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FIRE! Are You Prepared?

On October 8, 2017, a series of fires started burning across our state, destroying over 245,000 acres in Napa, Lake, Sonoma, Mendocino, Butte and Solano Counties. These fires were the costliest group of wildfires in the history of California and the most destructive, causing at least $9.4 billion dollars in insured damages. So we must ask ourselves, can this ever happen to me? Unfortunately, it can happen to any of us. This blog will delve into some very important information–the explanation of homeowner’s insurance and why you should review your policy.

Typically, since our mortgage company requires us to have homeowner’s insurance, we find the least costly solution and hide the documents in a file drawer expecting never to need them. But, what if the unthinkable happens?

In 2009, a neighbor called me at work about 5 p.m. and excitedly said “Come home! Your house is on fire.”  When I arrived home, the fire was out. My 92-year-old father had managed miraculously to escape unharmed. One of our dogs was at the emergency vet unable to be saved. The home was a smoldering mess, almost destroyed completely. We had the clothes on our backs, nowhere to sleep, and the graciousness of our neighbors. That was the beginning of a three-year process to settle our claim with the insurer and rebuild our home. I suddenly had two more full-time jobs–dealing with the insurer and working with the architect and contractor, in addition to running my own business. My life began to revolve around those pieces of paper defining the contractual relationship between the insurer and me–the homeowner’s policy.

Most of us have three expectations when we purchase a homeowner’s policy:
1. You’ll never need the insurance.
2. The money specified in the policy is yours.

3. The insurer will work with you to settle any claim.

The reality is:
1. Fires happen frequently and are becoming more prevalent as we extend our residential footprint into former wilderness areas.
2. The money in the contract is not yours. You have to work hard for the right to get it.

3. The insurance company is not your friend or ally. Your adjuster’s interest is to protect the insurer–not you the policyholder.

Many insurers, agents, and homeowners are too casual about the insurance process. The agent is seeking a sale. On the other hand, the client probably misunderstands the industry jargon, may just want to get coverage in place quickly at the lowest price, and doesn’t know the questions to ask the agent. The sales process results in a high potential for pain if the policy is ever needed. The claims process is governed first by the specifics of the policy. It’s a contract. Definitions matter. Contract definitions are specific to the industry, through case law and practice. Be sure you know what terms mean and how they affect coverage.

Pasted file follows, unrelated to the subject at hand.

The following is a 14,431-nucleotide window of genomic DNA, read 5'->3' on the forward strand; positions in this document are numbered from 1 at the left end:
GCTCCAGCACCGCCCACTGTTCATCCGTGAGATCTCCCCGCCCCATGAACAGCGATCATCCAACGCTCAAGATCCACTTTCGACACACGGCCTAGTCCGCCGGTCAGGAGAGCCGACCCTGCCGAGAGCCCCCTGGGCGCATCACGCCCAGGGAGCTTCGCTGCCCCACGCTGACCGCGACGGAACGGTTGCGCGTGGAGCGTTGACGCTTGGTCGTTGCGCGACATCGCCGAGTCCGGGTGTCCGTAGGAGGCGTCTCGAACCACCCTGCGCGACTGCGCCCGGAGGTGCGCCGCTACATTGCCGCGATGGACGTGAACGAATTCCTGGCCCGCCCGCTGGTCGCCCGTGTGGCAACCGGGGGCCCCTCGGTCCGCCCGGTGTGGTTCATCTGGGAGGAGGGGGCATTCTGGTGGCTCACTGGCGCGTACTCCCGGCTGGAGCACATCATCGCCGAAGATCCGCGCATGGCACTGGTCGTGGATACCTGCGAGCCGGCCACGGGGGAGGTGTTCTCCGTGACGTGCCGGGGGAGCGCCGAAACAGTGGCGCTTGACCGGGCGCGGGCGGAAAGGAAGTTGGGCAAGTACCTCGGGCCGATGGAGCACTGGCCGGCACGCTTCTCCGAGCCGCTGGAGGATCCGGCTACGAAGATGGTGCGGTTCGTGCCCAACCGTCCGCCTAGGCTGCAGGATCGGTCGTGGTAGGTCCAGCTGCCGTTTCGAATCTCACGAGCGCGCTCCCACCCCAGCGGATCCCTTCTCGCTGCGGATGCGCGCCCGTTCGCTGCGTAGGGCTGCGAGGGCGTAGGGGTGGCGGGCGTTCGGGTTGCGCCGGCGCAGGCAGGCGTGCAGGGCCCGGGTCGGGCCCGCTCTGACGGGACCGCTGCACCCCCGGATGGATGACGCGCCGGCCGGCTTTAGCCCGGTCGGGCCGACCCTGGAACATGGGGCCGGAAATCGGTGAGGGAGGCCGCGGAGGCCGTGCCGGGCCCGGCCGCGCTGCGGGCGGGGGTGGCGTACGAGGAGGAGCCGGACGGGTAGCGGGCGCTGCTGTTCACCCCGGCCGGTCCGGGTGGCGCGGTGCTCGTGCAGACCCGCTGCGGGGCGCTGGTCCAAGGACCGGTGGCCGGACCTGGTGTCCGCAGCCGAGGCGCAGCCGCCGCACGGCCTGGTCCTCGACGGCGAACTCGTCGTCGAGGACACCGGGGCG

California policies have four areas covering property losses: the dwelling, other structures (such as a deck), personal property, and loss of use. The dwelling and other structures need to be insured for the cost of construction-not the market value of the property. Personal property is often based on a percentage of the dwelling coverage. Loss of use covers the extra expenses incurred while you are not in your home. Dwelling replacement cost is often misunderstood and underestimated. You need to know the replacement standard being used to replace the home. Will it be “Like Kind and Quality” or “replication,” usually referred to as “Full Replacement”? A new home built in a housing tract is likely of simple construction methods. It has lots of clean lines, standard-sized cabinets, and windows. But suppose you have a San Francisco Victorian, with custom windows, lots of detailing in the exterior and interior design, and different roof elevations. The new home might cost $300 per square foot, while the Victorian may run $600 per square foot. If you want the Victorian rebuilt as it was, it will be a much higher cost to replace it due to labor and materials.

What about coverage for codes and ordinances? Your policy provides limits to bring your structure up to current standards. For example, to replace all the windows it may cost $8,000. But if the City codes required triple-pane, non vinyl replacements, the cost would jump to $40,000. The difference in the cost might not be covered fully by the policy. Finally, market value and replacement cost are not related. Know your options-replacement cost or actual cash value (a lesser standard).  You pay extra for full replacement cost coverage.  Before purchasing a policy you must interview the agent, testing how the policy will work in specific instances. Does the policy cover your Wolf range or would that be replaced with a GE range?  Obtain and retain details about artwork, inventory, warranties.  If you have valuable collections, jewelry or artwork, have it appraised and carried on a separate schedule.  Be sure to have the policy re-evaluated every policy renewal.

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